So, an agent is telling me to keep on sending the sucker out, and maybe I’ll get lucky. A professional admits that the book had promise. That’s actually quite huge. There will be fizzy spinny drinks tonight!

However … my team? What team? Do I have a team? How come nobody told me this? And I’ve been beavering away in private on the damn book for ages when I could have had a whole team on it!

You live and learn. And then you go lick some more envelopes.

/ paddy

And it’s away!

Now my life feels a bit empty. Pointless. I feel like the children have left, the dog was killed by a falling anvil, and the roses were munched up by a stray horse.

The novel, you see, is sent off. Black Heart’s Blood, eight years in the making, is finally done, read, re-done, checked, read again, edited, cut, changed, polished, printed out, peered over and kissed lightly on the lips by a volleyball team of angels.

Last night I sent it off to my five chosen agents, with a synopsis, query letter, and first three chapters. Those who haven’t been through this process might be amazed by how much time it takes. A query letter (Hello, this is me, and here’s my book) takes weeks or months of fretting. Just google “agent query letter” and see what a flood of frantic, hair-pulling hits you’ll get.

I’ve also learned a hell of a lot about how to make a novel good. Thanks in large part to Stephen King’s brilliant book On Writing and agent Kristin’s excellent blog, Pub Rants, where every tip given is a nugget of pure gold.

So here’s what I learned:

1. Find the story catalyst, the event that makes the story begin. Harry gets his letter, Charlie buys the chocolate bar, Bastian finds the bookshop and the book that never ends. Make sure you know what it is, and arrange the book so it happens in the first thirty pages. The beginning of your book is just a vessel to deliver the plot catalyst.

2. Cut like you’re an insane gardener. In my final draft I went from 120,000 words to 97,000. Terrible carnage. Seriously, your book will shine if you remove every excess phrase and un-needed character. Take those darlings, gag them, and  shove the buggers into a wood-chipper.

3. Listen to feedback. I received very useful feedback from test readers and redesigned a character because of it, making her much better. Readers are your future audience, so listen!

4. Copy somebody. I read The Hunger Games and noted everything she did structure, grammar and pace-wise. To learn the mechanics of writing a best-seller, study a best seller, and note your own reactions and emotions as you first read it.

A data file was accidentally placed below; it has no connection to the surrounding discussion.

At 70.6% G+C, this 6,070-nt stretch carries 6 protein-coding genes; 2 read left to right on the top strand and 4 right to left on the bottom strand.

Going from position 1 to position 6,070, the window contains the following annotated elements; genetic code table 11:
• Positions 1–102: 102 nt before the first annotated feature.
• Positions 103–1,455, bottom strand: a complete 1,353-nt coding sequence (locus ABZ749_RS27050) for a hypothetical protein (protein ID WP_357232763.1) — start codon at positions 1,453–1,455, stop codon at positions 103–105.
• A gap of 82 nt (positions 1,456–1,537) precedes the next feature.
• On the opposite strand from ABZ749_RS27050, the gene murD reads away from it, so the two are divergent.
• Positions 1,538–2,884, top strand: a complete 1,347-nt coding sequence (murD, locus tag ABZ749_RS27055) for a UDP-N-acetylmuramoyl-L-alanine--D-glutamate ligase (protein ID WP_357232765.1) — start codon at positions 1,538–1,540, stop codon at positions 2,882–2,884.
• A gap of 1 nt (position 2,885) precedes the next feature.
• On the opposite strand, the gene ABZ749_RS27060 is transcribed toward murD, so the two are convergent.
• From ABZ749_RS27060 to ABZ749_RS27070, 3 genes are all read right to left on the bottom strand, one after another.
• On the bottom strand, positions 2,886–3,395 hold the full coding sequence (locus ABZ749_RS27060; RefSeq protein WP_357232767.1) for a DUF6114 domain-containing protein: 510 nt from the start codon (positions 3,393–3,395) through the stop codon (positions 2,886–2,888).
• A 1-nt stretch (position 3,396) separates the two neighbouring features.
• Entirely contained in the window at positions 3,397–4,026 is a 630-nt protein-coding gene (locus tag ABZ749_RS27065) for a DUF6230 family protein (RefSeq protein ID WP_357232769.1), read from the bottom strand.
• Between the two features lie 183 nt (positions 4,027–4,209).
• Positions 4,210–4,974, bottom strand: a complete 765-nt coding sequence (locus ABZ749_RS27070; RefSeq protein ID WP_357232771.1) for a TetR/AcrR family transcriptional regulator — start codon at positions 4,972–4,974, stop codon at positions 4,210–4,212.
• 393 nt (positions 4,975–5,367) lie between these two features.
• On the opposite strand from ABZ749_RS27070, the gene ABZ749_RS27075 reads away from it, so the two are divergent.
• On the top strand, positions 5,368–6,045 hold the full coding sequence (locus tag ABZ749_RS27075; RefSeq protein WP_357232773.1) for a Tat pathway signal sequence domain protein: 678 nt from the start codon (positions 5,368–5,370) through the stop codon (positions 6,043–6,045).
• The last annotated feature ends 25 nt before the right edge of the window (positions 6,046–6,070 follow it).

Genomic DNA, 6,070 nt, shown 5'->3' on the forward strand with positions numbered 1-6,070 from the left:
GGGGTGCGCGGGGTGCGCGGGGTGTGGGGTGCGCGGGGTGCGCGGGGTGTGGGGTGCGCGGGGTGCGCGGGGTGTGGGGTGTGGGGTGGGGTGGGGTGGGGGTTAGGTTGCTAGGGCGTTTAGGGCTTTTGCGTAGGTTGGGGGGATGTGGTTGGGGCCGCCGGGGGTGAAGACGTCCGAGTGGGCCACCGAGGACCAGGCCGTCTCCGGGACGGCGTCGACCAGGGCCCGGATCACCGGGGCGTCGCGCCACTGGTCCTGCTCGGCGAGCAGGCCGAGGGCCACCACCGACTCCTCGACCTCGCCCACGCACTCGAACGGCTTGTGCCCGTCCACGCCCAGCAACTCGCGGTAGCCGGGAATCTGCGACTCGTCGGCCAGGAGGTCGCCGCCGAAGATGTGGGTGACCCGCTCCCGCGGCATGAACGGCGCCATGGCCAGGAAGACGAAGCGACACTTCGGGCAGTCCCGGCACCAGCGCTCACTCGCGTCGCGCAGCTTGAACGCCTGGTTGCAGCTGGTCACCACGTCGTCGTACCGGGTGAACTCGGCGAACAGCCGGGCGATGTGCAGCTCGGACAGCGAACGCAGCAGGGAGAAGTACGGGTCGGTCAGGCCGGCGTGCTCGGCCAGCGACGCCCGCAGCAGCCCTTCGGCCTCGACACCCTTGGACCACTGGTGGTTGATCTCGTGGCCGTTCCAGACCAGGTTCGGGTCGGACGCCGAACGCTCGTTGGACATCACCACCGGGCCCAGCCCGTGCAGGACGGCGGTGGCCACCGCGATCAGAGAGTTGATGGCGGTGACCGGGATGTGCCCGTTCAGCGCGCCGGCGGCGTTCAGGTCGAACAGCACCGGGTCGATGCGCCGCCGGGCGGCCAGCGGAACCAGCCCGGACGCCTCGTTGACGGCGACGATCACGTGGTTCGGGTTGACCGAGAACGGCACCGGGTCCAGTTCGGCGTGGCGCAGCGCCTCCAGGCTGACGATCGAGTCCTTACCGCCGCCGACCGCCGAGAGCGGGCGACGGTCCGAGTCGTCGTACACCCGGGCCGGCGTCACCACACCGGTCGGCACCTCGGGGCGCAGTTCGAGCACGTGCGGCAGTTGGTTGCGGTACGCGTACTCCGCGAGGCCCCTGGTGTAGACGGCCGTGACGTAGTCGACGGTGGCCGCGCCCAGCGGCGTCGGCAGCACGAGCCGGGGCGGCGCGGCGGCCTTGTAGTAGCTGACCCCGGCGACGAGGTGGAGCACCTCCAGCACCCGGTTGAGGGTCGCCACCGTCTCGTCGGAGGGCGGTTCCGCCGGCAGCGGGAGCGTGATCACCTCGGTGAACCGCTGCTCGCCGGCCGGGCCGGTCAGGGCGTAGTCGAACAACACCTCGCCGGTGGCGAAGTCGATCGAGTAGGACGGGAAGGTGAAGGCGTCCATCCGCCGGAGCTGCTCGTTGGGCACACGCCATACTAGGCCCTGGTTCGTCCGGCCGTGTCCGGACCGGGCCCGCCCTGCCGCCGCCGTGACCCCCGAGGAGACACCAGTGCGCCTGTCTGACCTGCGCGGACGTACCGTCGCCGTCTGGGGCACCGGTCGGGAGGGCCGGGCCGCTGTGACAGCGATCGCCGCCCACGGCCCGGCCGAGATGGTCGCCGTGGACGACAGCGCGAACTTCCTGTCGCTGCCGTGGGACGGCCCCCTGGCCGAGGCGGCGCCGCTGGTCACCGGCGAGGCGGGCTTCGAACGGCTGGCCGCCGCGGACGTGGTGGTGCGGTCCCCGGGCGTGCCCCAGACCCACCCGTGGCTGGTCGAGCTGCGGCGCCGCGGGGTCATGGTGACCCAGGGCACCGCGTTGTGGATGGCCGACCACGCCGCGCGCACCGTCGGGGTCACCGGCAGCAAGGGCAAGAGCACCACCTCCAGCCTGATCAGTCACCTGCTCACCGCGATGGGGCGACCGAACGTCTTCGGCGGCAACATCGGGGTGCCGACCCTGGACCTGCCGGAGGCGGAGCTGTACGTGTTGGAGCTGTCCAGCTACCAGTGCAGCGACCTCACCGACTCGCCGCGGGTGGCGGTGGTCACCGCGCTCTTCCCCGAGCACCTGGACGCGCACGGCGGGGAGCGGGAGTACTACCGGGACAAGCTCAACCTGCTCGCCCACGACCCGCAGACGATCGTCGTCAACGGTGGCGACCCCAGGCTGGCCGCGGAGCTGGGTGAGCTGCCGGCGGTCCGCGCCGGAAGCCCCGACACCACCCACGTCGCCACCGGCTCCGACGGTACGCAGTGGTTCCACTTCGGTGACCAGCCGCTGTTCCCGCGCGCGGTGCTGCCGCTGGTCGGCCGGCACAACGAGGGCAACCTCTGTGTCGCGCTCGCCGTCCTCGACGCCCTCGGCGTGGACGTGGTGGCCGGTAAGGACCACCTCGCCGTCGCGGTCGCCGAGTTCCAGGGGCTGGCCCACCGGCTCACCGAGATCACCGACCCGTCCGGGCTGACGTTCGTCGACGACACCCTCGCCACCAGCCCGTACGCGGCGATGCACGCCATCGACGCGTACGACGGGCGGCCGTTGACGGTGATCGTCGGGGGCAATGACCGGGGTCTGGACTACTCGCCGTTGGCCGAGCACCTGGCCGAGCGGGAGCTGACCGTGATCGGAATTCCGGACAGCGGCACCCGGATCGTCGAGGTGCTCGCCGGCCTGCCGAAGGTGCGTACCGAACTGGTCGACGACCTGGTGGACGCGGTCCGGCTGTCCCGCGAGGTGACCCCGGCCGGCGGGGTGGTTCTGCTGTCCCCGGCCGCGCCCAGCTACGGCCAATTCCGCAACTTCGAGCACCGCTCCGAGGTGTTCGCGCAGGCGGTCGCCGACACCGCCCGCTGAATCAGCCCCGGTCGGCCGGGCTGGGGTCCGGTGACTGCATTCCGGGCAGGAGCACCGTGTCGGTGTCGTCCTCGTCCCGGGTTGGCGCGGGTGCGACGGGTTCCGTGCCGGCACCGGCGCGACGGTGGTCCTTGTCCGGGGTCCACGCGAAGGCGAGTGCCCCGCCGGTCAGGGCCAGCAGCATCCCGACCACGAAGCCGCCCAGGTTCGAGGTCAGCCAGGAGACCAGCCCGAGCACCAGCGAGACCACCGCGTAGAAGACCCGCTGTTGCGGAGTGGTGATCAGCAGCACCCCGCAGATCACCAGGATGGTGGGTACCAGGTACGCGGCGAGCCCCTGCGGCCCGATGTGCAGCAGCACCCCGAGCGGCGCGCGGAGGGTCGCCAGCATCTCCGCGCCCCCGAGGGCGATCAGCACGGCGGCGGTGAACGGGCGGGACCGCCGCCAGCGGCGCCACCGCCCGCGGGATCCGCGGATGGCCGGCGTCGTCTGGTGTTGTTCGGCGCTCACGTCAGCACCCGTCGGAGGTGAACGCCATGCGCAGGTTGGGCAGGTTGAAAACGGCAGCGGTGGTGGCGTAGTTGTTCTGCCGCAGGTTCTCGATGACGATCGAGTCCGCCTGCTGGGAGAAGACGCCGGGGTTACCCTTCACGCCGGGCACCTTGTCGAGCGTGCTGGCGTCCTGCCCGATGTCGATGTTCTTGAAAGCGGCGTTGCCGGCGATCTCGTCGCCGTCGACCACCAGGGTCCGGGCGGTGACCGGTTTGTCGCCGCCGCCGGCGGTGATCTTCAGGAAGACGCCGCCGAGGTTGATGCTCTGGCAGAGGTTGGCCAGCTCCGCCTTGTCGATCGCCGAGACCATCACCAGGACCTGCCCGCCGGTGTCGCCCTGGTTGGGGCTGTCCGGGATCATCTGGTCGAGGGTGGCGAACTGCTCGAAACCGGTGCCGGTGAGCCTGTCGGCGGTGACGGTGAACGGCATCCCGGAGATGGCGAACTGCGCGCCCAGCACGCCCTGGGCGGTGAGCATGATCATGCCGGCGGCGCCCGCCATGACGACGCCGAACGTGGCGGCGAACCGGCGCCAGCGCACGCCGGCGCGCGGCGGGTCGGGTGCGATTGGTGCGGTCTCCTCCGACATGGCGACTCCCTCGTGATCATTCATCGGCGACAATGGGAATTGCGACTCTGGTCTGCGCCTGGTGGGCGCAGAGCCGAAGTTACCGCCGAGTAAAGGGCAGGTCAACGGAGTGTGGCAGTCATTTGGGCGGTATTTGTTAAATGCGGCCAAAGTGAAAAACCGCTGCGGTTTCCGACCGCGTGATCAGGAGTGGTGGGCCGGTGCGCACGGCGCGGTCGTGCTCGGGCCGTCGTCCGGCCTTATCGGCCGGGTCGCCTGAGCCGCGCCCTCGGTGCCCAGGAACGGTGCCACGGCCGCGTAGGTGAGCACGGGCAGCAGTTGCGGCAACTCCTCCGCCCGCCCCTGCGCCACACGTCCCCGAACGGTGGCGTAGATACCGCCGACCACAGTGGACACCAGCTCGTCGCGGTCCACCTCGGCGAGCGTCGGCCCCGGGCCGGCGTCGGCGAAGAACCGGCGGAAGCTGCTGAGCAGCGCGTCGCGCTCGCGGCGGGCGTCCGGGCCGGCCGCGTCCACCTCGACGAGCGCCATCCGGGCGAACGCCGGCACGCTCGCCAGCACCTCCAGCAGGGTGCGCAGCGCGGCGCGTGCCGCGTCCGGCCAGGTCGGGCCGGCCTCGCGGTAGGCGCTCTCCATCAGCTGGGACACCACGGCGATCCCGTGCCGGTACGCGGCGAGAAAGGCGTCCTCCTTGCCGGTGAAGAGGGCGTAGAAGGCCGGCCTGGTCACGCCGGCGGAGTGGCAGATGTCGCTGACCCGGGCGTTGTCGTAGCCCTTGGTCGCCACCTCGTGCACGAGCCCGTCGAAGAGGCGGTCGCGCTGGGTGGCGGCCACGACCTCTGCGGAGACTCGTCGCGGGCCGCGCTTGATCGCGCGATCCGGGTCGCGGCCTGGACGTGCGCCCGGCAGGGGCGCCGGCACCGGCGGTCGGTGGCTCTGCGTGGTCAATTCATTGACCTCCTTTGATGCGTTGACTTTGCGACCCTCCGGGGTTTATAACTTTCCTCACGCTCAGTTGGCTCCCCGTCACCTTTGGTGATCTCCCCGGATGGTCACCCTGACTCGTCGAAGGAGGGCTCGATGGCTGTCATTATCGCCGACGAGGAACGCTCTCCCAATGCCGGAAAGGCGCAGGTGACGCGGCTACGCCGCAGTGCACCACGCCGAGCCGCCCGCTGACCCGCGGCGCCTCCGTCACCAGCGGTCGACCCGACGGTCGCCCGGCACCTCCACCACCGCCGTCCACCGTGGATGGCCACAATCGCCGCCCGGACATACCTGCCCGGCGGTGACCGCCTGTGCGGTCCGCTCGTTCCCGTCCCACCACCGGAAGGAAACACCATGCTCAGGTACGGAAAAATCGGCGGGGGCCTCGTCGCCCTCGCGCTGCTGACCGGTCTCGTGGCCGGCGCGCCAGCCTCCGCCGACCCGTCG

5. Use adverbs VERY sparsely. Incredibly sparsely. And semicolons too. A semicolon in fiction means, “look at me, I’m smart, me”. Off with their heads. Or their colons.

Now keep in mind these tips aren’t worth much unless an agent calls me. I have high hopes that they will. It’s a very good book, and I’ve read the fucking thing 96 times so I should know.

And if an agent does call, you’ll all hear about it. Oh yes you will.

God speed Jeffri Erduul!

/ paddy

A Book Done Day

Forgive me for a moment while I blow my own horn. (And there’s a skill all the boys wish we had, eh?)

About six years I started to gestate an idea for a young adult science fiction novel. The kernel of the idea was to have a character who accidentally gained magical powers and had to learn how to use them. Being SF the “magic” powers needed to have a technological basis to them.

From there it quickly blossomed into a space opera adventure story, with traders, pirates, strange races, intrigue, emperors, secrets, biological computers, reactionless propulsion, alien toilets, immortals, hyperspace intestines, and a massive kick-ass chase sequence that takes up fully a quarter of the book.

Needless to say, I am telling you this because draft 1 was completed an hour ago. (Actually it’s more like draft 3 as the first half of the book was re-done several times.) But fuck it, I’m calling it draft 1 because it has a nice fat ring to it.

I am very excited about this book, as 1) It’s got the best character names of anything I’ve ever written and 2) Every time I went back to it after a break I thought, wow, that’s pretty good.

Plus it’s a fucking space romp, and exactly the kind of thing I’d buy myself. Which is probably the best praise I could give it.

And that’s all I’m saying for now. The book shall sit for a little while before I return and polish it to a state where others can read it and start to comment. You want to, just ask.

I love it when a plan comes together.

/ paddy